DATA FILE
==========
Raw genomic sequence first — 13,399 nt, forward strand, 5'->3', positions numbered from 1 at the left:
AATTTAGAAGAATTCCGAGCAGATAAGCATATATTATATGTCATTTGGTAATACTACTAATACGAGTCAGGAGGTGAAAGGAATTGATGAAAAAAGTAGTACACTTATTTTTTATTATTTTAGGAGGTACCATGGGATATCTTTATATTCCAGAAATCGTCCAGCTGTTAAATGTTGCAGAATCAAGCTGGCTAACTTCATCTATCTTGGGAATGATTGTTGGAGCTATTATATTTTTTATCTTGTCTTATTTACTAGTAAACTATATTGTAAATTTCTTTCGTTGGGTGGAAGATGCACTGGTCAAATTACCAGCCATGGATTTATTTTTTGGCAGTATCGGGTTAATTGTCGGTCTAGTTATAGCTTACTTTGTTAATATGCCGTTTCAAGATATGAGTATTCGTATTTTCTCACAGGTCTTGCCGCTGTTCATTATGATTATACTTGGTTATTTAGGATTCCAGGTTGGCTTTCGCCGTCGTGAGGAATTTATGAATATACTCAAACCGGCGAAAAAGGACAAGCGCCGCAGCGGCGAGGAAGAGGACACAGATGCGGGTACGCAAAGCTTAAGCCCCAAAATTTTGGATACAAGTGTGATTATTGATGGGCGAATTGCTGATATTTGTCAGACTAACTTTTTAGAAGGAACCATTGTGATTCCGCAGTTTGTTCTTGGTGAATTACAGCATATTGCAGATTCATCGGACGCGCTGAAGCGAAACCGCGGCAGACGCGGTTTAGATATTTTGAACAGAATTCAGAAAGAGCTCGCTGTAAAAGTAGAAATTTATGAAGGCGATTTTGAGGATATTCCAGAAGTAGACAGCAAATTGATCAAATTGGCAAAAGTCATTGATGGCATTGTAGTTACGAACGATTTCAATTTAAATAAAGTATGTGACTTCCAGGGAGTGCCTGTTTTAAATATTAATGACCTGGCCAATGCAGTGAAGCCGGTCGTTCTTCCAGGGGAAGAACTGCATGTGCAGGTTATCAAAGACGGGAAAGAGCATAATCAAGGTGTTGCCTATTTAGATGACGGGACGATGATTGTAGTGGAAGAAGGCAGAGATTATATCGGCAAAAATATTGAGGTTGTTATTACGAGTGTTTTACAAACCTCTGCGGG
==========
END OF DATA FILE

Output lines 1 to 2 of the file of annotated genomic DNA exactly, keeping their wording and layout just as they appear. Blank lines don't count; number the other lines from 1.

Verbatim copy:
Raw genomic sequence first — 13,399 nt, forward strand, 5'->3', positions numbered from 1 at the left:
AATTTAGAAGAATTCCGAGCAGATAAGCATATATTATATGTCATTTGGTAATACTACTAATACGAGTCAGGAGGTGAAAGGAATTGATGAAAAAAGTAGTACACTTATTTTTTATTATTTTAGGAGGTACCATGGGATATCTTTATATTCCAGAAATCGTCCAGCTGTTAAATGTTGCAGAATCAAGCTGGCTAACTTCATCTATCTTGGGAATGATTGTTGGAGCTATTATATTTTTTATCTTGTCTTATTTACTAGTAAACTATATTGTAAATTTCTTTCGTTGGGTGGAAGATGCACTGGTCAAATTACCAGCCATGGATTTATTTTTTGGCAGTATCGGGTTAATTGTCGGTCTAGTTATAGCTTACTTTGTTAATATGCCGTTTCAAGATATGAGTATTCGTATTTTCTCACAGGTCTTGCCGCTGTTCATTATGATTATACTTGGTTATTTAGGATTCCAGGTTGGCTTTCGCCGTCGTGAGGAATTTATGAATATACTCAAACCGGCGAAAAAGGACAAGCGCCGCAGCGGCGAGGAAGAGGACACAGATGCGGGTACGCAAAGCTTAAGCCCCAAAATTTTGGATACAAGTGTGATTATTGATGGGCGAATTGCTGATATTTGTCAGACTAACTTTTTAGAAGGAACCATTGTGATTCCGCAGTTTGTTCTTGGTGAATTACAGCATATTGCAGATTCATCGGACGCGCTGAAGCGAAACCGCGGCAGACGCGGTTTAGATATTTTGAACAGAATTCAGAAAGAGCTCGCTGTAAAAGTAGAAATTTATGAAGGCGATTTTGAGGATATTCCAGAAGTAGACAGCAAATTGATCAAATTGGCAAAAGTCATTGATGGCATTGTAGTTACGAACGATTTCAATTTAAATAAAGTATGTGACTTCCAGGGAGTGCCTGTTTTAAATATTAATGACCTGGCCAATGCAGTGAAGCCGGTCGTTCTTCCAGGGGAAGAACTGCATGTGCAGGTTATCAAAGACGGGAAAGAGCATAATCAAGGTGTTGCCTATTTAGATGACGGGACGATGATTGTAGTGGAAGAAGGCAGAGATTATATCGGCAAAAATATTGAGGTTGTTATTACGAGTGTTTTACAAACCTCTGCGGG